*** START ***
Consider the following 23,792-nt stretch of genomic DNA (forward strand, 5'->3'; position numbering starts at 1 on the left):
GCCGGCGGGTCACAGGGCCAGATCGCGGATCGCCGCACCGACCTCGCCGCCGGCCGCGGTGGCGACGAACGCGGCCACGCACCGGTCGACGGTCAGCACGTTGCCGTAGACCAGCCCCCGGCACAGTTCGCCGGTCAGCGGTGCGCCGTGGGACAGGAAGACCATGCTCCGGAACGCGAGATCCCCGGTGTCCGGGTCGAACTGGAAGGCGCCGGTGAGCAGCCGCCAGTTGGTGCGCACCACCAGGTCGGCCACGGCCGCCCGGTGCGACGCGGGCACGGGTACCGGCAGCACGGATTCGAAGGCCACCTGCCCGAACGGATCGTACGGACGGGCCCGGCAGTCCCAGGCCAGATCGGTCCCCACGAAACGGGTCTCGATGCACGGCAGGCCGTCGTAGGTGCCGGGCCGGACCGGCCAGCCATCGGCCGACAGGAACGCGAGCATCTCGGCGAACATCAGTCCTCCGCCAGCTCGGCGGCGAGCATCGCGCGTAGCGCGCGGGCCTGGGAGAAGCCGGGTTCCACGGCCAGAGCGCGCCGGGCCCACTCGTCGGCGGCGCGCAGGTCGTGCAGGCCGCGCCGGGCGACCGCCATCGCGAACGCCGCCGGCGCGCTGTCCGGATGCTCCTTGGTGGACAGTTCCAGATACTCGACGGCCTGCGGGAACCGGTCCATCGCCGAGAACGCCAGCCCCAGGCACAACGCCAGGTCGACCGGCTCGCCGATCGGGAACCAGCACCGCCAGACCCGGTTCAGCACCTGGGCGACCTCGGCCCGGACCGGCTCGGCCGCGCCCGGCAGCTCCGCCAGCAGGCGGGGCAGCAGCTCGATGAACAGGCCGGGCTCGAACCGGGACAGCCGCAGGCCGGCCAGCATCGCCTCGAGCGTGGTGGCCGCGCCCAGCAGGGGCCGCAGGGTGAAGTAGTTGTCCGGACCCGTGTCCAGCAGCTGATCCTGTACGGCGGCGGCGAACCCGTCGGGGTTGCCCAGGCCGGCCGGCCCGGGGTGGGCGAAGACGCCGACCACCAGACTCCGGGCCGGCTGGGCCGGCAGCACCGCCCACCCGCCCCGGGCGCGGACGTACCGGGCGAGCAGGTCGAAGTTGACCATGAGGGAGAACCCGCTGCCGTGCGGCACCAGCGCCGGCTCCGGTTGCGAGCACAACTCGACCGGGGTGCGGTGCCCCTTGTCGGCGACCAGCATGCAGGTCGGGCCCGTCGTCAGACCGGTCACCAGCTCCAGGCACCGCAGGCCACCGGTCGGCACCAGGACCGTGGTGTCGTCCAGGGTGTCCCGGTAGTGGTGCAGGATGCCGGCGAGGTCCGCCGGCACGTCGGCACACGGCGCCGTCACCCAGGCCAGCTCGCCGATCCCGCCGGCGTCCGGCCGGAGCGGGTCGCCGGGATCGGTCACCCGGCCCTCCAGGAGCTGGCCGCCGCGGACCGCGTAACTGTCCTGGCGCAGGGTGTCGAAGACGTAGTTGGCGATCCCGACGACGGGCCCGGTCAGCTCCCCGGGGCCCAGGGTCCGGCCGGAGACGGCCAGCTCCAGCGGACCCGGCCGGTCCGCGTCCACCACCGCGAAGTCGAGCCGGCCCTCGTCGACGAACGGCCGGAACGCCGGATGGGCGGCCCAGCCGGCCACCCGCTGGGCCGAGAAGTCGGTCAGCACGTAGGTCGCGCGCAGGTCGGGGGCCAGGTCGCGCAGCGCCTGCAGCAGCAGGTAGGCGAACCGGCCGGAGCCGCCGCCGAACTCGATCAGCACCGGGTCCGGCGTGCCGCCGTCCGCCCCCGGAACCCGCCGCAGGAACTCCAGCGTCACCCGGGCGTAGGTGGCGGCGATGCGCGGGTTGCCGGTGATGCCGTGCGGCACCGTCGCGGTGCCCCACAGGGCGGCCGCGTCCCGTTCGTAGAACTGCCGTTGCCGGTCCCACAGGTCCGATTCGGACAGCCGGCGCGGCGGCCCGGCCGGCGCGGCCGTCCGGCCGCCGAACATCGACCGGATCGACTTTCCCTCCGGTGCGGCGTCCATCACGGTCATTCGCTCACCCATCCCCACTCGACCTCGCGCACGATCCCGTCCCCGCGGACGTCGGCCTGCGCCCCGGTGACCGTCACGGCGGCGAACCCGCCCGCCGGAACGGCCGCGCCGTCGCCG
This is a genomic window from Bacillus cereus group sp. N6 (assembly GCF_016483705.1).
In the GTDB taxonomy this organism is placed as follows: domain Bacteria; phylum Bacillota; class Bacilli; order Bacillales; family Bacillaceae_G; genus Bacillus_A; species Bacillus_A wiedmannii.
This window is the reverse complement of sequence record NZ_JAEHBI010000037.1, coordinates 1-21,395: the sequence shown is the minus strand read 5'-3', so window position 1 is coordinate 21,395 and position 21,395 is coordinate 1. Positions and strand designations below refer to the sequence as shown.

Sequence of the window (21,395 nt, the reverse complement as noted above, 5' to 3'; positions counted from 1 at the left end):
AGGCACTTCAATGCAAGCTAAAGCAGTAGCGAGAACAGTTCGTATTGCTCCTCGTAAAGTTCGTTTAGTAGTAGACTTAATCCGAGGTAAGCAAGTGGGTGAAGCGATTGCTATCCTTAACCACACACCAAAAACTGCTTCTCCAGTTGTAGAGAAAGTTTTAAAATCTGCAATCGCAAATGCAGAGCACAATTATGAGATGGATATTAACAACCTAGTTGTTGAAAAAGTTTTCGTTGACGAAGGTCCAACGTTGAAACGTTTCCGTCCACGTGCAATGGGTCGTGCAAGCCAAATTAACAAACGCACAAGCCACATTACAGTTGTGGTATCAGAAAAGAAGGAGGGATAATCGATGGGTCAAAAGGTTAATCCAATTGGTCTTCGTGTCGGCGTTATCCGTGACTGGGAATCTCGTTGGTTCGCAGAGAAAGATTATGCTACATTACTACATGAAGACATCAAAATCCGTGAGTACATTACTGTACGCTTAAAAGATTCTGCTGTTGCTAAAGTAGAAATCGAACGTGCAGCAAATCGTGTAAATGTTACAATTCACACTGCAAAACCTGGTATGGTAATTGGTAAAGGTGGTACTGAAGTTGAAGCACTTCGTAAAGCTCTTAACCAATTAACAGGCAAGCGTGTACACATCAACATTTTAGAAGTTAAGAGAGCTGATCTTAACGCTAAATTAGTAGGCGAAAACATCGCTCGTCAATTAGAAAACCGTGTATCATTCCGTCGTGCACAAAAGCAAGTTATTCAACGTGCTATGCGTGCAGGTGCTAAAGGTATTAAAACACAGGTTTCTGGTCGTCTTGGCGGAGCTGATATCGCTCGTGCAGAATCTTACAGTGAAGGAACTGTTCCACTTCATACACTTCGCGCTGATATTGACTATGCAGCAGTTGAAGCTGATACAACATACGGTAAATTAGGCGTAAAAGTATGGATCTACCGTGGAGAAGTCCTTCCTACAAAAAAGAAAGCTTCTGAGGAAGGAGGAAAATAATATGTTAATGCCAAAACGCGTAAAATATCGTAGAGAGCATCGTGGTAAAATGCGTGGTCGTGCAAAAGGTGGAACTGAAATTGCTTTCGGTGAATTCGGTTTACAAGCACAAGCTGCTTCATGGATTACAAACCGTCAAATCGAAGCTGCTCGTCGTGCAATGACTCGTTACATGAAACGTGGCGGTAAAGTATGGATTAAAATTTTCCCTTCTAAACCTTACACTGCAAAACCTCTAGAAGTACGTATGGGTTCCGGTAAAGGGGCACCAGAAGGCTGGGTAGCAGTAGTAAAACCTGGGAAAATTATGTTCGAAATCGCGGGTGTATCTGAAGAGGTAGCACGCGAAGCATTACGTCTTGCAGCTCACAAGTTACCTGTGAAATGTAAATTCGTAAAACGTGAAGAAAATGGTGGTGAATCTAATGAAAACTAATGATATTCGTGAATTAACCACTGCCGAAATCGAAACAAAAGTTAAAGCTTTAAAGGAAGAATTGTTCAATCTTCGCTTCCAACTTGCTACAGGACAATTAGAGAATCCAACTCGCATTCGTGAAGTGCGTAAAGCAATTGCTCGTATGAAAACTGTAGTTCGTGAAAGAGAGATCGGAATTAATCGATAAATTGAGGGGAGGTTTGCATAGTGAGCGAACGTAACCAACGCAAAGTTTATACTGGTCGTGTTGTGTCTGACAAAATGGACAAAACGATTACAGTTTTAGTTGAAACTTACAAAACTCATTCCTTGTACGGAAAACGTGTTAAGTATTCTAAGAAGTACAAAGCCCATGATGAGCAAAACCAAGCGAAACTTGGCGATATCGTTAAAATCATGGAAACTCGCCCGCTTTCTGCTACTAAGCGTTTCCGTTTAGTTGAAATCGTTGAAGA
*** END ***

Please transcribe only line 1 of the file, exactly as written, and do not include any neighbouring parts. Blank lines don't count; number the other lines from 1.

Consider the following 23,792-nt stretch of genomic DNA (forward strand, 5'->3'; position numbering starts at 1 on the left):